Saturday, January 17, 2015

Scatter # 40

    This is the 40th time I've let you roam about in my head on a Saturday.  I hope its fun for you, it is for me, I gotta say.  And I do truly enjoy sharing these things with you, for their beauty, humor, and possibly informative aspects.   So,... lets DO this!
    This first image is an early photograph, of a evening ball, held in the 1860s.  What really appeals to me here is that we get a rare look at people in their apparel, not as artfully, or stiffly posed as is the norm for studio images that survive that time.  The men's clothing is largely indistinguishable, since by that point menswear had fully ossified into the pattern it still holds to a significant degree.  The only things that identify one man from another is their head and facial hair choices, and their neck wear choices.  The ladies, of course, are much easier to identify, as there is such a broad range of pattern, texture and decoration between them all.  You can clearly see the dominant silhouette of the day, and the most popular hair style.  Also, we can see how a huge crinoline operated in the real world; again much different from the aspect we see in studio card images that survive.
    I found this Ethiopian child's image beguiling.  In his beautiful cord work embellished burnoose, and sheer fabric turban, he's like a princeling from some fairytale.  Our apparel surely has the power to lift us away from the ordinary, given the chance.
    Mkay, so I rarely weigh in in a negative manner here, I know, this is an exception. I found this effort from Moschino both a cheap shot, and rather absurd.  I suspect the intent was some sort of irony laden satire.  To my mind it doesn't work. For me it comes off as a vulgar advertizement, smack in the middle of a runway show, where none is needed.  Plus, those boots?  Really?  Where and for whom would those be appropriate?  Also, the notion of someone who can afford Moschino clothing making a statement of that nature is insulting in the extreme to people of lesser advantage.  Rant over.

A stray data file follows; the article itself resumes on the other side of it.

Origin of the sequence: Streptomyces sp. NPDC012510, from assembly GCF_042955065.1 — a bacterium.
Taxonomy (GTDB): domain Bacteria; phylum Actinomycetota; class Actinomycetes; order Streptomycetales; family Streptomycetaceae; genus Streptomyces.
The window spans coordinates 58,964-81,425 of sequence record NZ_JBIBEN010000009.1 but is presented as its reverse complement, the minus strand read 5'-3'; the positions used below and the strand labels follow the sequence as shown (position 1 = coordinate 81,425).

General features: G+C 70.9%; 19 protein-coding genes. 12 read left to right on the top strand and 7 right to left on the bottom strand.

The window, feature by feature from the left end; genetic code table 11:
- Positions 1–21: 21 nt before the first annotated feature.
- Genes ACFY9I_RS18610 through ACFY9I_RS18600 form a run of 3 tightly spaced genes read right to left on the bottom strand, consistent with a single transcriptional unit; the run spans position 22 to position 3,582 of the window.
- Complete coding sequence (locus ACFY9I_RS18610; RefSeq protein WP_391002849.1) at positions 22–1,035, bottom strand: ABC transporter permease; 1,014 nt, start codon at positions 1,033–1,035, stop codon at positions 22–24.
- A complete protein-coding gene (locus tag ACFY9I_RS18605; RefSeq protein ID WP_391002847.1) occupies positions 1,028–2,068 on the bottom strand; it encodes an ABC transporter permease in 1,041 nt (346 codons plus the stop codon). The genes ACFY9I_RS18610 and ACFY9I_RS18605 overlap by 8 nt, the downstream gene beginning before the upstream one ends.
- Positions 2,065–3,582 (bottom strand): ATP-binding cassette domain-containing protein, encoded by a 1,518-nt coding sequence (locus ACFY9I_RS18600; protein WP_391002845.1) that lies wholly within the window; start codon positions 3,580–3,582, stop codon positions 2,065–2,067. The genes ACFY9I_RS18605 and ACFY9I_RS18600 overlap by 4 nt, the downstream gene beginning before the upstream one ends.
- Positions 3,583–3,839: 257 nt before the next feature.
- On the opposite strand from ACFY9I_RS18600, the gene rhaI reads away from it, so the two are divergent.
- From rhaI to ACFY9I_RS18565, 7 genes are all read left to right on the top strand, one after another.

Periodically I come across an image of someone's efforts at Avant Garde clothing from another time. I always find them charming and a trifle naive.  This is just that sort of thing.  Shot in the 60s, this set of fellows are showing off some edgy menswear, that doubtless never got worn anywhere in the real world, but such experiments are vitally important, even when they don't fully work.  I particularly like the outfit on the right. A play suit with an attached dickey front and turtleneck collar, gotta love that.
    In 2009, Alexander McQueen did a collection that was a meditation on the intersection between tailored and draped garments. using his incomparable tailoring skills, (he often cut and sewed things with his own hands, even after his rise to fame), he paired immaculately assembled coats and jackets with fluidly draped, intensely hued dresses and pants. As a visual statement, this one exists outside of time or place. it is entirely itself. And as a goal for any of us in our Attire expressions, I think that is the ultimate.
    This gentleman's suit comes from one of the times in history where the proportions of the body were deliberately skewed away from natural lines to create a different combination of shapes, the 1670s.  The waistline is very high, obscured under the huge shirt. The sleeves of the shirt, enormously long, end with lace cuffs that almost fully cover the hands.  The sleeves of the coat, however, end somewhere on the forearm rather than the wrist, creating an odd visual confusion.  Both the periwig, and the falling lace bands of the collar are extreme, creating an impression of greater size to the head, at odds with the rest of the body.  All in all, it was one of the odder times in men's fashion history.